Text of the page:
To address the shortcomings at high potentials outlined above and to improve the safety of the battery we developed a composite solution, made by mixing an ionic liquid (IL) component, Py14PF6, with a conventional LiPF6-alkyl carbonate based electrolyte (i.e. the commercial LP30 SelectiLyte™) to obtain an innovative electrolyte able to operate at high potentials and with improved thermal stability. The LiPF6 salt has a unique set of properties for its successful use in lithium battery electrolytes, including the ability to achieve high ionic conductivity and negligible reactivity towards aluminum current collectors. Even though widely adopted, the use of LiPF6 combined with alkyl carbonate solvents imposes some limitations. The main issues are the safety hazards related to the volatility of carbonate-components and the limited temperature range for safe and practical ion conduction. Hybridization of volatile carbonates with ionic liquid components was proved to be effective in reducing flammability of the electrolyte20, 21. The IL-LP30 composition selected in this work was already introduced by us in ref. 4, where we demonstrated: (i) the suppression of IL crystallization and smoothing of the melting/crystallization features of LP30 component, with a shift to lower temperatures, thus extending applicability of the composite electrolyte down to -30?°C; (ii) an impressive ionic conductivity, both at room temperature (=10-2?S?cm-1) and at sub-zero (>10-3?S?cm-1 at -30?°C); (iii) an improvement of the anodic stability of the hybrid electrolyte compared to bare LP30, with well-controlled decomposition current densities lower than 0.1?mA?cm-2 up to 5.1?V vs Li. It is also found that this new composite electrolyte has a flash point increase of 10?°C with respect to the commercial LP30 solution (i.e. 32 °C vs. 22 °C). Thus, the coupling of this innovative electrolyte with a high potential positive electrode material, i.e. LNMO, and an intrinsically safe negative electrode material, i.e. TiO2, allows a final cell configuration with intrinsic chemical safety comparable with the safest carbonate-based Li-ion cell on market, i.e. the LiFePO4/Li4Ti5O12 (LFP-LTO) one, but with a mean working voltage of about 2.7–3?V, well above the 1.9?V of the LFP-LTO cell.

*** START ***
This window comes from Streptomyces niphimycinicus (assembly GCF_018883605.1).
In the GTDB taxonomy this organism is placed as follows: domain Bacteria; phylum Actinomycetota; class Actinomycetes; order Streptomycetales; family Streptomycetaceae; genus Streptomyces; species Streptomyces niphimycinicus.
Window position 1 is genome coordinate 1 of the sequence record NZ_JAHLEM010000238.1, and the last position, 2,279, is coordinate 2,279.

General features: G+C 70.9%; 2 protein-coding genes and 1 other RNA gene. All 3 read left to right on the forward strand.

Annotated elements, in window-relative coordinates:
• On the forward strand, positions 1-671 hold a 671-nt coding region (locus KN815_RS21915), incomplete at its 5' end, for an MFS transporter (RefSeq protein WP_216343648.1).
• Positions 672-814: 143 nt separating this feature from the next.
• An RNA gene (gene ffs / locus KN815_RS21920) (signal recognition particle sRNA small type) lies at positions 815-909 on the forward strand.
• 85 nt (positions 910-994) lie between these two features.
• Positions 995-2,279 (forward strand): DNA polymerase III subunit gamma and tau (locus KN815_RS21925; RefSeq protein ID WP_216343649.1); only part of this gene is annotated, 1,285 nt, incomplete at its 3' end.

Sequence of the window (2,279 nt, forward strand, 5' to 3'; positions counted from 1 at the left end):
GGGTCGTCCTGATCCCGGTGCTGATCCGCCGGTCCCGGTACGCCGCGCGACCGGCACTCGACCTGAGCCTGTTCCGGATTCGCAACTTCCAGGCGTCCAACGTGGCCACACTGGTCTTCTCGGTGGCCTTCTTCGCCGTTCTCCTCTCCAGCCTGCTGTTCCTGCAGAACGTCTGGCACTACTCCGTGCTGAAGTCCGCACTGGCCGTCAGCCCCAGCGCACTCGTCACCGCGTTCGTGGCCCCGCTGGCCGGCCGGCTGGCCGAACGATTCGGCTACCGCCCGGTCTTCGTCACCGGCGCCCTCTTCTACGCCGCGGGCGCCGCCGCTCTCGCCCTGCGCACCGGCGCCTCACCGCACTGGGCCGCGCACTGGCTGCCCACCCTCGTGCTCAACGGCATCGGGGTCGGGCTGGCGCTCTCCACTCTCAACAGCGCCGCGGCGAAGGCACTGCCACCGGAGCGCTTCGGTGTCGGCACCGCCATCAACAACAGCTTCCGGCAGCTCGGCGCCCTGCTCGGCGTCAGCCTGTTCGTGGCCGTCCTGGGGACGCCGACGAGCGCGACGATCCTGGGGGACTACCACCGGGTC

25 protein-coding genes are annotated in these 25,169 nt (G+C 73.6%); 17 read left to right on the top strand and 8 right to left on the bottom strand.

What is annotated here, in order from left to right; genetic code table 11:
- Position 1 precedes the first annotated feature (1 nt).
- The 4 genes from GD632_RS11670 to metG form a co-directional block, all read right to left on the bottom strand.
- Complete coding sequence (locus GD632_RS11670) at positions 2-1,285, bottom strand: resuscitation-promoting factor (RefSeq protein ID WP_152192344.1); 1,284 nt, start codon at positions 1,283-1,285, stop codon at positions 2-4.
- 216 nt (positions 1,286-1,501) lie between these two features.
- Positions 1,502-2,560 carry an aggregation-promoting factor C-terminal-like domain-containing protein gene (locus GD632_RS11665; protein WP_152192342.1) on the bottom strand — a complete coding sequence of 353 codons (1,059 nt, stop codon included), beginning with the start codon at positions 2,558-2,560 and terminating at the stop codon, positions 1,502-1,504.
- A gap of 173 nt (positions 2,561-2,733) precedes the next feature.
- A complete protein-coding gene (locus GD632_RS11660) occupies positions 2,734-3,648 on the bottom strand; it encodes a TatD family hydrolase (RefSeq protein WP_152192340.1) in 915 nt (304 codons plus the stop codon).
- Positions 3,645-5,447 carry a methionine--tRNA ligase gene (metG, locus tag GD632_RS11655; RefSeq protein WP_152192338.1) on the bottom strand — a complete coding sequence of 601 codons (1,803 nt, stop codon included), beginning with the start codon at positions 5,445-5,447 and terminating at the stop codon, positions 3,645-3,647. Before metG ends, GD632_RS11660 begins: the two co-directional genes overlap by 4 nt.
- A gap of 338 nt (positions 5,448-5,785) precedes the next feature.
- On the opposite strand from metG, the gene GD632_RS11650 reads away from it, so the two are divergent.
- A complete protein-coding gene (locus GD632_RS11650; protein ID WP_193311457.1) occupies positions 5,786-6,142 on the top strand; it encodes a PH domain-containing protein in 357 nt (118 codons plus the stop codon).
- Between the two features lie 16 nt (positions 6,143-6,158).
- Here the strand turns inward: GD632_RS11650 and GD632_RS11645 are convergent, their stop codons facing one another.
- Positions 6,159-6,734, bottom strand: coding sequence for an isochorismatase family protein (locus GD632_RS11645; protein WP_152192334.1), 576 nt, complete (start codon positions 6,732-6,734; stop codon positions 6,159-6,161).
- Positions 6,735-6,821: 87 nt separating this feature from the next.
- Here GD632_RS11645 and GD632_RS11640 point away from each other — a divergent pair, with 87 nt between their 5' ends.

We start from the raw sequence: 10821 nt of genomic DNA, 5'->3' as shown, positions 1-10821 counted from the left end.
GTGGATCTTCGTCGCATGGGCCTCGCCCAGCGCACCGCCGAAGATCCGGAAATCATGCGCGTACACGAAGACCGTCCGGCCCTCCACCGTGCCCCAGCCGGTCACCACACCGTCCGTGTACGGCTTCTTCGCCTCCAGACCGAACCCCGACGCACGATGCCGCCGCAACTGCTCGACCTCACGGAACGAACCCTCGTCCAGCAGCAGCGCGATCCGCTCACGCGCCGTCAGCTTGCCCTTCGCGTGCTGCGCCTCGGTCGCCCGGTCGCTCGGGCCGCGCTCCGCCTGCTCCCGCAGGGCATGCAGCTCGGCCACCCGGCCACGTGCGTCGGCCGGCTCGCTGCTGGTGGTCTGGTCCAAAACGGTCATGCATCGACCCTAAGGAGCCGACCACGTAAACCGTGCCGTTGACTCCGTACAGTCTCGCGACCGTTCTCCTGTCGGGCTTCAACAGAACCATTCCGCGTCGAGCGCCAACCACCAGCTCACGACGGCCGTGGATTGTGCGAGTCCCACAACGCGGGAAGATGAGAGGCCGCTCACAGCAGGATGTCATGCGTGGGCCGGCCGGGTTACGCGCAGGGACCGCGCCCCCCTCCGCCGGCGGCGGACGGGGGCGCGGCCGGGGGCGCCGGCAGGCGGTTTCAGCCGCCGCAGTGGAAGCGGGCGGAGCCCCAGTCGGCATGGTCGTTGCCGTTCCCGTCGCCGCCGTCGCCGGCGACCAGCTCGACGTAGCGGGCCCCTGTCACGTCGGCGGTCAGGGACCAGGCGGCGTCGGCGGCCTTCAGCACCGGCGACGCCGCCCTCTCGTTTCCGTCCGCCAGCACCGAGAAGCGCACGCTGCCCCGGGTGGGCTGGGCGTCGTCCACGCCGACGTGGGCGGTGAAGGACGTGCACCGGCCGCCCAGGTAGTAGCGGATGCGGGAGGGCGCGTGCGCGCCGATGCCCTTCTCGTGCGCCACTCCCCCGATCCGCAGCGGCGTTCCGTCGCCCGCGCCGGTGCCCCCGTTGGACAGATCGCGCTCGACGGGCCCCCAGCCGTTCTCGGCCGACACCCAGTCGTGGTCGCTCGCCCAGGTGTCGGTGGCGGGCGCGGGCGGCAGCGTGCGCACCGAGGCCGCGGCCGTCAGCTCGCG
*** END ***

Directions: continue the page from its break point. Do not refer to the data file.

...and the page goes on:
In summary, the here-proposed full lithium ion cell formulation exploits three simultaneous innovations, on the two electrodes sides as well as for the electrolyte, to disclose outstanding and unpreceded power performance and cycling life compared to the state-of-the-art, with a parallel improvement in the intrinsic safety of the device through the use of an ionic liquid component and the full environmental benignity by replacing cobalt in the cathode active material.